I know. I made a huge deal about breaking up with summer last week, and this week I'm bandying about pictures of s'more brownies. I may be a hypocrite, but I'm a hypocrite with brownies... so I think I'm still coming out ahead.

The best thing about s'more brownies is that they're almost as easy as making regular s'mores. Especially if you use a boxed brownie mix. Which I'm not saying I did... but I'm also not saying I didn't. So, I guess I'm a noncommittal hypocrite. But if you have the time, I recommend using my favorite brownie recipe. Once you have the brownies taken care of, the rest will take care of itself. As long as you can open a bag of marshmallows and operate a broiler. If you can't... then I guess that makes me a judgmental, noncomittal hypocrite.


Before you make these brownies, you should be aware that there are at least two rules for eating them:
  1. You must wait until they are completely cool before you cut them. As a strong proponent of eating brownies while they're still warm, I hate asking you to do this. But if you don't, you're going to end up with a sticky marshmallow-y mess. Nobody wants that. I think a good compromise here would be to cut a small, innocuous piece out of the corner for yourself while they're still warm. No one has to know.
  2. After you cut them, you must reheat the one (or two?) you're going to eat in the microwave, or preferably the toaster oven. In order for these to taste like actual s'mores, the marshmallow has to have a crispy shell and a gooey inside. Obviously.
Those are the facts of life, s'more brownie edition. I think you can handle it.


S'more Brownies
Adapted from Brown Eyed Baker

For the graham cracker crust:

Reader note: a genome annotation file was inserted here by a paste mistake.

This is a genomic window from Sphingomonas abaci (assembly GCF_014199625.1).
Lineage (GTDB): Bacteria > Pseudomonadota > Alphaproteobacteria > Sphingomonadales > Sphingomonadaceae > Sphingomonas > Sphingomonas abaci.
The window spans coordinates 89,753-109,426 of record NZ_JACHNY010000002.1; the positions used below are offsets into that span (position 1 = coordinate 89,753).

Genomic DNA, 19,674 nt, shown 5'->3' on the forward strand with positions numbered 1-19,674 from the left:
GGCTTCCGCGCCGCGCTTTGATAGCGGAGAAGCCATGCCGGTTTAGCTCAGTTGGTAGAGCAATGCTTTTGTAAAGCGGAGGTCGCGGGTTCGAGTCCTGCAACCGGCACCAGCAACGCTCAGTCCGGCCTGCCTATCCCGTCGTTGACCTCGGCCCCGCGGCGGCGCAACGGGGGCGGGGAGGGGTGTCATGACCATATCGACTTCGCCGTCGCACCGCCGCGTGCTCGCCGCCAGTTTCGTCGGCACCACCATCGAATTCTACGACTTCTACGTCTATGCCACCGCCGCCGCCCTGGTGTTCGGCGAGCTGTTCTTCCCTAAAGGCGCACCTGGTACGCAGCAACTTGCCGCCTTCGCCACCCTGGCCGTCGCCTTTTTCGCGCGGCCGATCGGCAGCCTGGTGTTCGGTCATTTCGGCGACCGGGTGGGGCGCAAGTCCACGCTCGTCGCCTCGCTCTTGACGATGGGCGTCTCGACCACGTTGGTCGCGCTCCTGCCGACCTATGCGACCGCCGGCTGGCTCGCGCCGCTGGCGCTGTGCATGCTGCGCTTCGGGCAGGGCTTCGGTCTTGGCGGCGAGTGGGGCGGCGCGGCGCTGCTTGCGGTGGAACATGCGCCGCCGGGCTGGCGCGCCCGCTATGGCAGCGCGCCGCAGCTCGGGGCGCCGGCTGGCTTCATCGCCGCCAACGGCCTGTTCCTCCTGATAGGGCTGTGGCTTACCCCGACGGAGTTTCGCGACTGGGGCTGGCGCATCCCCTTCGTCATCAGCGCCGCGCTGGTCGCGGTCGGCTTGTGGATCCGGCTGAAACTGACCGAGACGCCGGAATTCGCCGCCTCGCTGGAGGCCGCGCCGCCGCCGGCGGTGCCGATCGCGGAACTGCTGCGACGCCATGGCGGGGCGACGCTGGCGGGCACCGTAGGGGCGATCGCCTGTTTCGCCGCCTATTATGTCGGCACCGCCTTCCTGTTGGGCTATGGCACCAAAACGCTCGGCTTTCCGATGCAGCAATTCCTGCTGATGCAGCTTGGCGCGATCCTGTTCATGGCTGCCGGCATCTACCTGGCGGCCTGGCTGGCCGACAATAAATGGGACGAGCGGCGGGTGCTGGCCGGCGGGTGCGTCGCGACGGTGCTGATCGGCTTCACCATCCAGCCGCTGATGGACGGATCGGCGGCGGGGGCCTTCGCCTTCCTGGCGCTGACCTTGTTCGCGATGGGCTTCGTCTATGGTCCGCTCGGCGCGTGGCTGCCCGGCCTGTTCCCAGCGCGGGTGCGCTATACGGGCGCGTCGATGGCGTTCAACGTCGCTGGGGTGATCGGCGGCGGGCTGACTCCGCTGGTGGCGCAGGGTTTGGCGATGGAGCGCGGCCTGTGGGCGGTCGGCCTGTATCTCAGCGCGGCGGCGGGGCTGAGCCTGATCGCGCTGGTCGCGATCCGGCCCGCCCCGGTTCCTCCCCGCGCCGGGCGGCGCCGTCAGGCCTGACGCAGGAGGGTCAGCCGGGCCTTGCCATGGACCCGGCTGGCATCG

3 cups graham cracker crumbs (about 24 graham crackers)
1/4 cup granulated sugar
1/4 teaspoon salt
3/4 cup unsalted butter, melted

For the brownies:

Your favorite brownie recipe, or mine

For the topping:

1 bag mini marshmallows
Additional graham crackers, broken into pieces

Directions:

1. Preheat the oven to 350 degrees. Coat a 9x13-inch baking pan with nonstick spray. Line the pan with two pieces of aluminum foil placed perpendicularly, one on top of the other. Allow the foil to hang over the pan about two inches on each side. Coat the foil with nonstick spray.

2. In a medium bowl, combine the graham crackers crumbs, granulated sugar, and salt. Stir in the melted butter with a spatula, making sure that all of the crumbs are moistened. Pour the mixture into the prepared pan, and use a spatula to press the crumbs into an even layer. Bake the crust for 15 minutes, or until golden brown.

3. While the crust is baking, prepare your chosen brownie recipe. Once the crust is finished baking, pour the brownie batter over the crust, and spread it into an even layer. Bake according to your brownie recipe's directions.

4. As soon as the brownies are finished baking, switch the oven to broil. Pour the mini marshmallows on top of the brownies and spread them into an even layer. Place the pan back in the oven for one to two minutes. Do not walk away from the oven; the marshmallows will go from toasted to burnt in a matter of seconds, so make sure you pull the pan back out as soon as the marshmallows are slightly charred.

5. Immediately after removing the pan from the oven, gently press the additional graham cracker pieces into the marshmallow layer. Cool the brownies completely before cutting into squares.

Thursday, August 11, 2011

Almond Joy Bars


Dear Summer,

I'm giving up on you.

Don't feign surprise... you knew this was coming. How many times did you think you could get away with being partly cloudy? How many days of scattered showers did you think I was going to put up with?

I tried to be understanding. I didn't give you a hard time when June felt suspiciously like March. I was optimistic all through July, waiting for the day that you would finally be there for me. I even let myself start to believe in you again last week when I caught a small glimpse of the Summer I've been waiting nine months for.

But now I realize that all this time you've just been leading me on. Well, guess what? I'm not waiting around for you anymore--I'm moving on. Don't bother trying to stop me. I've already started daydreaming about The Puyallup Fair and Pumpkin Spice Lattés. I'm planning what I'm going to bake for Thanksgiving and Christmas. I'm even shopping for rainboots. I'm sorry, Summer, but it's over between us.

Sincerely,
Allix

P.S. Don't think you can talk your way out of this. I have proof.

P.P.S. Please accept these Almond Joy Bars as a parting gift. I'd been waiting to make them until you finally came around, but I couldn't wait forever.